Special Report

Cars Americans Don't Want to Buy

5. 500L
> Make:
> Avg. days to turn: 145.0
> 2014-2015 sales change: -36.7%
> Starting MSRP: $19,345

Both the Fiat 500 and 500L models are among the slowest selling cars in America. Sales of the Fiat 500L are down 58% year-to-date and take an average of 145 days to complete. While the recently introduced 500X was quick to attract buyers, Fiat remains the worst performing brand in Fiat Chrysler Automobiles’ lineup.

4. ATS
> Make:
> Avg. days to turn: 153.3
> 2014-2015 sales change: -10.1%
> Starting MSRP: $33,215

Cadillac’s ATS is a relatively recent addition to its lineup, having been introduced for the 2013 model year. Sales of the ATS, a smaller and cheaper version of the CTS, declined by 10.1% from 2014 to 2015. While this was less of a decline than the CTS’s sales decline of 37.4%, the ATS spent nearly two weeks longer on the lot before being sold than its counterpart.

3. Avenger
> Make:
> Avg. days to turn: 194.4
> 2014-2015 sales change: -97.5%
> Starting MSRP: N/A

Since the Avenger was discontinued in 2014, dealerships have had a difficult time selling off the remaining inventory. Avengers sold in 2015 spent an average of 194 days on the lot, a longer time than all but two other model vehicles. The slow pace of Avenger sales was likely attributable to the vehicle’s discontinuation.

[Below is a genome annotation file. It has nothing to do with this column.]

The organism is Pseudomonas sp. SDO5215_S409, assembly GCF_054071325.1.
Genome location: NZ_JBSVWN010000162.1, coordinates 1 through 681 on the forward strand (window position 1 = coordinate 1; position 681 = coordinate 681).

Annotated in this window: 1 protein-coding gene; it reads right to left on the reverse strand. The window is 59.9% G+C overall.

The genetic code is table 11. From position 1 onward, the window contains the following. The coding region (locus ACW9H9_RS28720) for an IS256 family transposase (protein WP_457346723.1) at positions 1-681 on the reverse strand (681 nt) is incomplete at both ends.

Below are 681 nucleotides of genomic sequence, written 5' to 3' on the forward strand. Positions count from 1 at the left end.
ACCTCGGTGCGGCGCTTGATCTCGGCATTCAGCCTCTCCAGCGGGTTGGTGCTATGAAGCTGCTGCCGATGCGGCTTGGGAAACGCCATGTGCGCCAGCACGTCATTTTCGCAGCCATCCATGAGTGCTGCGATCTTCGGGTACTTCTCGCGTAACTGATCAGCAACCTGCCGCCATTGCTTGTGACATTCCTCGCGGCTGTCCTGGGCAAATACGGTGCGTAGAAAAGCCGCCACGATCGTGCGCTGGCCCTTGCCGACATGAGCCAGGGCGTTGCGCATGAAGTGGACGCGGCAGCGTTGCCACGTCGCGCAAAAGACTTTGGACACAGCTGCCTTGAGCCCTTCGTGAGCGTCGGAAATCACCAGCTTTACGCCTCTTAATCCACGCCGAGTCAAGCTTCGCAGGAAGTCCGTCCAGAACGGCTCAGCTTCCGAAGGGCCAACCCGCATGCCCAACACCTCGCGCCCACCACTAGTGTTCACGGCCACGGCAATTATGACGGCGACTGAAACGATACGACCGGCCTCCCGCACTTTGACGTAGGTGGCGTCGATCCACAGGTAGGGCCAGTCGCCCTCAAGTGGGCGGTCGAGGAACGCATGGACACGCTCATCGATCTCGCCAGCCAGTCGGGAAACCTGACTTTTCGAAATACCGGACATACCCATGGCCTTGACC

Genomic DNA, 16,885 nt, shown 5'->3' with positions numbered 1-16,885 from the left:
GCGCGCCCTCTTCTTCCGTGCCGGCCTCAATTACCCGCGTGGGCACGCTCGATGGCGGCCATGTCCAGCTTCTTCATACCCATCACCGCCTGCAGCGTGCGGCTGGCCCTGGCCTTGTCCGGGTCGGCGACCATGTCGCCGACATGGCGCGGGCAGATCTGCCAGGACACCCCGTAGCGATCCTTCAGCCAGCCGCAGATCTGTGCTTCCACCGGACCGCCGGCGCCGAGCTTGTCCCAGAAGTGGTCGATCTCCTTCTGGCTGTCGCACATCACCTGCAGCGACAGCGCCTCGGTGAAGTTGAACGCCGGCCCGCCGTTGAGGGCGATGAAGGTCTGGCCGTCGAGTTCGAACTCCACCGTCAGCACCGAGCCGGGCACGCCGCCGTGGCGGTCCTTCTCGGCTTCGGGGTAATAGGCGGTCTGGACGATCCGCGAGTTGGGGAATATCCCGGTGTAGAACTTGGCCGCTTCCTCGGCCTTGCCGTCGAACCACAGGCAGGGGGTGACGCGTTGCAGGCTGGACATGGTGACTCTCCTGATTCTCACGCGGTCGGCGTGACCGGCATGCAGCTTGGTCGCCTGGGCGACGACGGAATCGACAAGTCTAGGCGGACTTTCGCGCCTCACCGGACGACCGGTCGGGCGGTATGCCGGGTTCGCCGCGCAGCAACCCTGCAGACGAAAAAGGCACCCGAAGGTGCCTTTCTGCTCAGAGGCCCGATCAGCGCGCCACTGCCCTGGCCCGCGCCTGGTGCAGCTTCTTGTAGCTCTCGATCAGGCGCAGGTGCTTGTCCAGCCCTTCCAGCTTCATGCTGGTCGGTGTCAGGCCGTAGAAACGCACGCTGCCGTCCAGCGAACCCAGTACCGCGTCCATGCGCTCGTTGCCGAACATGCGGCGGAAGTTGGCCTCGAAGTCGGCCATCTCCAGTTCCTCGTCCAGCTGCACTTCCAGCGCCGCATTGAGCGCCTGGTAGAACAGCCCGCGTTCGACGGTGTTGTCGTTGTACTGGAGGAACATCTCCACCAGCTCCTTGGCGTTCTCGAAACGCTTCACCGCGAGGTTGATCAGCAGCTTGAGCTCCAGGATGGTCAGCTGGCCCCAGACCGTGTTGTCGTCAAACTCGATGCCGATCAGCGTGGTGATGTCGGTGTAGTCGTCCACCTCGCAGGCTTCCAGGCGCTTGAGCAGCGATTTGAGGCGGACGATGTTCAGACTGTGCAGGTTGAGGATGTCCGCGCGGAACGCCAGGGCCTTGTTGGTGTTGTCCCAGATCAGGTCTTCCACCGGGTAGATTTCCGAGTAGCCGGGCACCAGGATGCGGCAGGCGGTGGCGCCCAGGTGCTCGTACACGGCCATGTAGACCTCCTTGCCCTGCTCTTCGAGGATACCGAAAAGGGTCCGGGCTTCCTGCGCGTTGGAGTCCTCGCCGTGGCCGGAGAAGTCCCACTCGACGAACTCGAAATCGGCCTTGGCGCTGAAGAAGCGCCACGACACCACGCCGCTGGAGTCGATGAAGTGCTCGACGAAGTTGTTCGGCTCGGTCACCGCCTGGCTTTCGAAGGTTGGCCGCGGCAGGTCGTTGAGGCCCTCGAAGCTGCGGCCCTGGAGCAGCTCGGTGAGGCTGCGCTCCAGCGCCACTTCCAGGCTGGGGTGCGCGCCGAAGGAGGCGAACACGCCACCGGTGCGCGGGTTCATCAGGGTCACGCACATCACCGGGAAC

2. ELR
> Make:
> Avg. days to turn: 208.6
> 2014-2015 sales change: -21.8%
> Starting MSRP: $57,500

The ELR is one of three Cadillacs to make the list of the cars that spent the most time on dealer lots before being sold in 2015. It is also one of only two to take more than 200 days on average to sell. Cadillac skipped the 2015 model year, which may have contributed to the high days on lot for the ELR.

1. Insight
> Make:
> Avg. days to turn: 231.7
> 2014-2015 sales change: -63.2%
> Starting MSRP: $18,725

Taking an average of 232 days to sell, the Honda Insight may be the least wanted car in America. According to Honda, the Insight was the most affordable hybrid available in the U.S. market in 2014. Nevertheless, disappointing sales led Honda to discontinue the Insight that same year. Over the 12 months ending in March, just 21 Honda Insights have been sold.

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